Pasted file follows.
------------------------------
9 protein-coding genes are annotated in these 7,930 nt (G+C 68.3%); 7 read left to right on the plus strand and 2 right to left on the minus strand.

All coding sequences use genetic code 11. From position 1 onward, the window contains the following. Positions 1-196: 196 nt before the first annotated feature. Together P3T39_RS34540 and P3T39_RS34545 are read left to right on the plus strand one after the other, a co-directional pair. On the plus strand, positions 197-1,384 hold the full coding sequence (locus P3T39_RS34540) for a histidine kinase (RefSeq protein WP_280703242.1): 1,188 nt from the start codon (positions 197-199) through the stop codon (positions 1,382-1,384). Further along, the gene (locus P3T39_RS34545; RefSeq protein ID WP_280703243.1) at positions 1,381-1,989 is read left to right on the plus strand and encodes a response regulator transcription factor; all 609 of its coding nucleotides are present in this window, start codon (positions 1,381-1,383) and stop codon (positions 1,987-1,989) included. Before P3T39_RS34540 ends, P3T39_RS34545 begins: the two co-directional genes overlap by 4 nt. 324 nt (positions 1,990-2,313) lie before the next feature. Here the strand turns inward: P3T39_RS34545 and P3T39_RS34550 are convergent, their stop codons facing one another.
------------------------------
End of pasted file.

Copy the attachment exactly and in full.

9 protein-coding genes are annotated in these 7,930 nt (G+C 68.3%); 7 read left to right on the plus strand and 2 right to left on the minus strand.

All coding sequences use genetic code 11. From position 1 onward, the window contains the following. Positions 1-196: 196 nt before the first annotated feature. Together P3T39_RS34540 and P3T39_RS34545 are read left to right on the plus strand one after the other, a co-directional pair. On the plus strand, positions 197-1,384 hold the full coding sequence (locus P3T39_RS34540) for a histidine kinase (RefSeq protein WP_280703242.1): 1,188 nt from the start codon (positions 197-199) through the stop codon (positions 1,382-1,384). Further along, the gene (locus P3T39_RS34545; RefSeq protein ID WP_280703243.1) at positions 1,381-1,989 is read left to right on the plus strand and encodes a response regulator transcription factor; all 609 of its coding nucleotides are present in this window, start codon (positions 1,381-1,383) and stop codon (positions 1,987-1,989) included. Before P3T39_RS34540 ends, P3T39_RS34545 begins: the two co-directional genes overlap by 4 nt. 324 nt (positions 1,990-2,313) lie before the next feature. Here the strand turns inward: P3T39_RS34545 and P3T39_RS34550 are convergent, their stop codons facing one another.